Categories: Business

Guns in Schools

In 2009, police arrested a Western Oregon University student at the student union with a concealed handgun and knife in his pocket. Later, the Newberg School District sought, and failed, to keep guns from its schools. These cases ignited a strongly-contested conflict about guns on the campus of Oregon state universities and other state schools. Under Oregon law, any citizen at least 21 years old without prior law infractions can pay a small fee, get a license and carry a concealed handgun. While most universities have historically had a policy not allowing guns on campus, a November 2011 Oregon Appeals Court case between Oregon Universities and the Oregon Firearms Federation, a political action committee, held that state universities could not ban students from carrying concealed weapons in Oregon state universities. State Representative Kim Thatcher of Marion and Yamhill counties, and the Oregon Firearms Federation, have been leading proponents of repealing the gun ban in universities and in school districts. Oregon University System chancellor, George Pernsteiner, and others have fought for tighter control in banning guns from state schools.

George Pernsteiner

Chancellor of the Oregon University System

The Oregon University System believes that prohibiting guns on our campuses has been and is an effective safety system for our students and campus community. While we respect Oregonians’ right to legally carry concealed weapons, we also strongly believe that there are places where firearms should not be allowed. Besides airplanes and federal courts of law, prohibiting guns at our public universities is an important measure to ensure a safe environment.

Concerns about firearms on campus include the potential for accidental firing or misuse of guns where large numbers of students and the public congregate, especially when alcohol or drugs are being consumed. Most recent statistics show that gun accidents annually kill Oregonians, with four deaths in 2009 alone. On-campus counselors have stressed their concern that the presence of firearms also creates a more dangerous environment for students who are struggling with mental health problems and may use a weapon as effective means to take their own life.

University public safety officers have testified before the State Board of Higher Education about witnessing the tragic finality that firearms can bring to situations. What may be fleeting thoughts or actions by an individual can bring irreparable harm when a gun is present. There is also a real concern among law enforcement officers that, when responding to a situation involving an active shooter on a campus, they may not be able to distinguish between the shooter and “good guys” with firearms.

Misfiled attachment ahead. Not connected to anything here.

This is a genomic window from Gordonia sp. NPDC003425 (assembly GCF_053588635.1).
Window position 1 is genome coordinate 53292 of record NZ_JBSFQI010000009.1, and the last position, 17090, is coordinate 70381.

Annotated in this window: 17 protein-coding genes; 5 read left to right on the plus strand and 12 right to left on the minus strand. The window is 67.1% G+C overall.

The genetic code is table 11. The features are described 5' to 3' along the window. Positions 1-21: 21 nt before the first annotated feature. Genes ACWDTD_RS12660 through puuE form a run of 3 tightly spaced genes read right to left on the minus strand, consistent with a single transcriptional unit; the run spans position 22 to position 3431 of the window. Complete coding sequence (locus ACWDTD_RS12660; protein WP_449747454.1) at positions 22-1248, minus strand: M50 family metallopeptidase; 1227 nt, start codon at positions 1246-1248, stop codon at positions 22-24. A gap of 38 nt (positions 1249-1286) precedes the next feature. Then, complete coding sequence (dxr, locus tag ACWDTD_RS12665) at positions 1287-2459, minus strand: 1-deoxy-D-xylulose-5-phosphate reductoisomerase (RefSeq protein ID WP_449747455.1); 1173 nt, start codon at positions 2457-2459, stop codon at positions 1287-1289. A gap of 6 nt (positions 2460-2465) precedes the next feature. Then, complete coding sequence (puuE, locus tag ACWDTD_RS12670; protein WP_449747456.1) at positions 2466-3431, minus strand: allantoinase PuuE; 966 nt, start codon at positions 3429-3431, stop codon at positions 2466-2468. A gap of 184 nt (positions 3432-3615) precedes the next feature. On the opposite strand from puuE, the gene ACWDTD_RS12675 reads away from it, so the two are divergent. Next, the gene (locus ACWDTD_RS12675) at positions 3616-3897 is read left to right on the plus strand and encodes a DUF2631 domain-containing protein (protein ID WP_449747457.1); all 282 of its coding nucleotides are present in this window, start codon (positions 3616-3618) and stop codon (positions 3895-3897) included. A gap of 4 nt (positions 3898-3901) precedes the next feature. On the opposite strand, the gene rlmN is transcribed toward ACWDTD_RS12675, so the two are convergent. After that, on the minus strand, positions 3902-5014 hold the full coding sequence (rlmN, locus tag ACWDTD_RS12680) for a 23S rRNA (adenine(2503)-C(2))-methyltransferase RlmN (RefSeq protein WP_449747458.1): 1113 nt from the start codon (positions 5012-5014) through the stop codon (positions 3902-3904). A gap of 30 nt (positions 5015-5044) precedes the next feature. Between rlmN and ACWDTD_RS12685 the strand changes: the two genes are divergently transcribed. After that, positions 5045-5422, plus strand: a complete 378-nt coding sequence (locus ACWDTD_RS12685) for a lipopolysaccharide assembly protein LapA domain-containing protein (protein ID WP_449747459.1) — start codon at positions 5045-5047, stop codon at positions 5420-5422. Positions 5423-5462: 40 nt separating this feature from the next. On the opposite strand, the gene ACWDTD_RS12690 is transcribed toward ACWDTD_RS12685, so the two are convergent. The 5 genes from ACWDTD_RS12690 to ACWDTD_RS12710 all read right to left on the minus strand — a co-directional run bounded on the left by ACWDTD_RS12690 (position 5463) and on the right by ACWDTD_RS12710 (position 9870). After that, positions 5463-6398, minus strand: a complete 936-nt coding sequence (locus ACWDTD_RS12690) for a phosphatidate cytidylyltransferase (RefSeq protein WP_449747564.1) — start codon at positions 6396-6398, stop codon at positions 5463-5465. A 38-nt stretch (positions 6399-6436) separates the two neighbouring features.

Campuses must be safe environments where students can engage in learning without fear, and feel secure in a robust exchange of ideas. Our responsibility is to ensure that college is first and foremost an environment of inquiry and civil engagement, and a training ground for our next generation of leaders. Banning weapons on campus is the best way to ensure this.

Kevin Starrett

Director, Oregon Firearms Federation

The opponents of self defense firearms on college campuses have relied on a few false and often repeated arguments.

Invariably, they argue that college students are too immature, too drunk or too emotionally unstable to be trusted with firearms. They claim that college students would use guns to resolve disputes or shoot themselves over the end of a romance. Their second argument is that guns serve no defensive purpose on a college campus because in the event of a need for a defensive tool, the (late) responding police could never determine who was the “good guy” and who was the criminal, and, as a result, more innocent people would be killed. A variation on that unsupportable theme is that allowing trained, licensed people to have the ability to defend themselves would only create more gunfire and more folks shot in the crossfire.

If any of this were true, why allow people to carry concealed firearms anywhere? Where would these unproven allegations not apply? Why are college students (who hardly can all be pigeon-holed by age, maturity or personality) not be killing themselves and others off campus? It is, and has always been, lawful for a licensed person to carry a concealed handgun on the property of Oregon state universities. Where is the carnage that they predicted?

College campuses are no different from any other location. There is nothing that makes firearms turn otherwise rational, trained people into dangerous lunatics.

Time after time, colleges have been the scene of horrific mass murders because the people there were denied the ability to protect themselves. Oregon Universities should not deprive trained adults the ability to keep themselves and those around them alive when faced with a deadly threat.

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